Two (2) freeware software packages for seismic data processing are available
Non-Linear Inversion of Seismic Data for the 3D Determination of Reflector Geometry and Velocity Structure
A nonlinear method is used to compute first seismic arrivals and reflection travel times for velocity models with complex reflector geometry. The method uses a combination of refraction and reflection travel-times for simultaneous determination of velocity and interface depth of the model. A damped least squares inversion scheme is used to reconstruct the velocity model above the reflector and the geometry of the interface. To reduce inversion artifacts both damping and smoothing regularization factors are applied.
This algorithm presented in detail at the followings publications,
• Soupios P., Papazachos C. and Tsokas G., 1999, Simultaneous Determination of velocity and Interface depth in reflection tomography, In Second Balkan Geophysical Congress and Exhibition.
• Soupios, P. M., Papazachos, C. B., Juhlin, C. and Tsokas, G. N., 2001, Nonlinear Three-Dimensional Traveltime Inversion of Crosshole Data with an Application in the Area of Middle Urals, Geophysics, 66, 627-636.
• Soupios, P.M., Papazachos, C.B., Vallianatos, F., Papakostas, T., 2003, Numerical Treatment and Inspection of Inverse Problems, WSEAS Transactions, Issue 3, Vol. 2, pp. 547-552, ISSN 1109-2734.
• Soupios P, Papazachos C, Tsokas G, Vafidis A, 2005, Non-Linear Inversion of Seismic Data for the Determination of Reflector Geometry and Velocity Structure, Journal of Balkan Geophysical Society, Σεπτέμβριος 2005.
• Soupios, P.M., Tamas Toth, 2005, A Shallow Marine Seismic Reflection Survey in Lake Balaton, Journal of Balkan Geophysical Society, Vol. 8, No. 1, February, 2005, pp. 20-27.
The application of hybrid genetic algorithms in seismic tomography is examined and the efficiency of least-squares and genetic methods as representative of the local and global optimization, respectively, is presented and evaluated. The robustness of both optimization methods has been tested and compared for the same source-receiver geometry and characteristics of the model structure (anomalies, etc.). In order to solve the forward modeling and estimate the traveltimes, revisited ray bending method was used supplemented by an approximate computation of the first Fresnel volume. The root mean square (RMS) error as the misfit function was used and calculated for the entire random velocity model for each generation. After the end of each generation and based on the misfit of the individuals (velocity models), the selection, crossover and mutation (typical process steps of genetic algorithms) operators take place continuing the evolution theory and coding the new generation. To optimize the computation time, since the whole procedure, the MATLAB Distributed Computing Engine (MDCE) was used in a multicore engine. During the tests, the initially fast convergence of the algorithm (typically first 5 generations) is followed by progressively slower improvements of the reconstructed velocity models. Therefore, to improve the final tomographic models, a hybrid genetic algorithm (GA) approach was adopted by combining the GAs with a local optimization method after several generations, based on the convergence of the resulting models. This approach is shown to be efficient, as it directs the solution search towards a model region close to the global minimum.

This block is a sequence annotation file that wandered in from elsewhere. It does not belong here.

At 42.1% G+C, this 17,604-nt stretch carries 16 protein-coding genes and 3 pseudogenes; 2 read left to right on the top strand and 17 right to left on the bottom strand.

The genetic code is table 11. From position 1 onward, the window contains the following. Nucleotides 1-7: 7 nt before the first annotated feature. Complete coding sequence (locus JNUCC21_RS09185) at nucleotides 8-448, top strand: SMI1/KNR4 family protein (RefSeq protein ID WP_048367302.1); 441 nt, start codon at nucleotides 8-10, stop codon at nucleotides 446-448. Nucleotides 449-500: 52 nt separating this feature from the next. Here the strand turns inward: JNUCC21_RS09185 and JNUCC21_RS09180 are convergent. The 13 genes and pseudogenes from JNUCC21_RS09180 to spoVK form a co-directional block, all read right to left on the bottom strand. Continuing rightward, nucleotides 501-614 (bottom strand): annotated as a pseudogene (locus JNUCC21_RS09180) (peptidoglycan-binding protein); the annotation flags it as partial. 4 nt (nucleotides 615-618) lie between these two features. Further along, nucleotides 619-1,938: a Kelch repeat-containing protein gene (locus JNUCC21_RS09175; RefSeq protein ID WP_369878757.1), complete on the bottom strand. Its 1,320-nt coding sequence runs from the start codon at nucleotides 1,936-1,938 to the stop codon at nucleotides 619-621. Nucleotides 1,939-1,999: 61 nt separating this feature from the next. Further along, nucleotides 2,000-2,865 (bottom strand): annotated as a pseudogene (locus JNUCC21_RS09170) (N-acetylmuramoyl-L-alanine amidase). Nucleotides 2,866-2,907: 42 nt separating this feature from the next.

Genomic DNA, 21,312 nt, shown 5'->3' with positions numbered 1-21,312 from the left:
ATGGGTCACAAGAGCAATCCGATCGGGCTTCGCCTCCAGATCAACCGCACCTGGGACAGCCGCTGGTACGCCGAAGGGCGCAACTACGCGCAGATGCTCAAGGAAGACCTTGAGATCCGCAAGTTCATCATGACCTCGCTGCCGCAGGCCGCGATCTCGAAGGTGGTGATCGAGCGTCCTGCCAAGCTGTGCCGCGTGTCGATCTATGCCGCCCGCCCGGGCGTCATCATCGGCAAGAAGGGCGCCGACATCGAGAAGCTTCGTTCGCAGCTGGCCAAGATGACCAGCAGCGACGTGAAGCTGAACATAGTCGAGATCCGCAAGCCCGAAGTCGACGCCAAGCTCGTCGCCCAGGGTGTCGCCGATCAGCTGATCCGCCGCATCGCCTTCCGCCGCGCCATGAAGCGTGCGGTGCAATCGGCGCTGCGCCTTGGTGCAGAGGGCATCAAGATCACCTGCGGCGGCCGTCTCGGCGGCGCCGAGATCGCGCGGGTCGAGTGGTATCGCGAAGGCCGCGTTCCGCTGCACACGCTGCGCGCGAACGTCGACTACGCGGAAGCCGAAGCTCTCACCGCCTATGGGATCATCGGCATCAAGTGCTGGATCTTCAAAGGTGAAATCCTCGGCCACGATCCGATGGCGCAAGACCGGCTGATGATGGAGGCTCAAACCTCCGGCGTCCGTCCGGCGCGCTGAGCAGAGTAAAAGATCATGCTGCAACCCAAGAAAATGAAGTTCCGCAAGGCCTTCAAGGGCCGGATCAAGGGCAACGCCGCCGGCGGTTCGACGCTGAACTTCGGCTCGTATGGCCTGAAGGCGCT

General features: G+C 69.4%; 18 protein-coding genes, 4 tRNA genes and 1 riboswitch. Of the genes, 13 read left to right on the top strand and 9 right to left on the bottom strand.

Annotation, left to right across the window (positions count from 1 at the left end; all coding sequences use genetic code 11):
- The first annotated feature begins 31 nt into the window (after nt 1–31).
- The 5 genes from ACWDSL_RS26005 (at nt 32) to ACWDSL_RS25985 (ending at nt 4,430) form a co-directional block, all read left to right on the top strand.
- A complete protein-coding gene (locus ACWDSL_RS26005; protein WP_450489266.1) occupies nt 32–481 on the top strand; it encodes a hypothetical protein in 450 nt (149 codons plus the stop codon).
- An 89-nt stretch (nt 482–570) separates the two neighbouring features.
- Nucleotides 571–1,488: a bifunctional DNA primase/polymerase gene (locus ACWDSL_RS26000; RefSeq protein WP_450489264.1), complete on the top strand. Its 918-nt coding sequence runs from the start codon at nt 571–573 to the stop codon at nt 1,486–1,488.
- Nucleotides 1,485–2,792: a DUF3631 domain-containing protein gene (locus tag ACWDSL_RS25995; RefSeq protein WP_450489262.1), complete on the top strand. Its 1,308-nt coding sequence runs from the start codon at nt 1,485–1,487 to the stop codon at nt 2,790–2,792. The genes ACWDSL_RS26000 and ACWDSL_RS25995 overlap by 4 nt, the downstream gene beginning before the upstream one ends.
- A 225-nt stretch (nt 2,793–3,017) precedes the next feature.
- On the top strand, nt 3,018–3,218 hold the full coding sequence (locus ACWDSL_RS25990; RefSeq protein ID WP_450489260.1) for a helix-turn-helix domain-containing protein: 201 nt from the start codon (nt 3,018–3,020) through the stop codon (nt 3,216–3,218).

This algorithm presented in detail at the following publications,
• Soupios P., Akca I., Mpogiatzis P., Basokur A. and Papazachos C., 2010, Application of Genetic Algorithms in Seismic Tomography, EGU meeting, 2-7 May, Vienna (EGU2010-1555.pdf)
• Soupios P, Akca I, Mpogiatzis P, Basokur A, Papazachos C., Applications of Hybrid Genetic Algorithms in Seismic Tomography, Journal of Applied Geophysics, Volume 75, Issue 3, November 2011, Pages 479-489.
Professor of Near Surface Geophysics
Pantelis Soupios obtained his B.Sc. in Geology (Aristotle University of Thessaloniki-AUTh, Greece) and his MSc (AUTh) and Ph.D. (AUTh) in Applied Geophysics.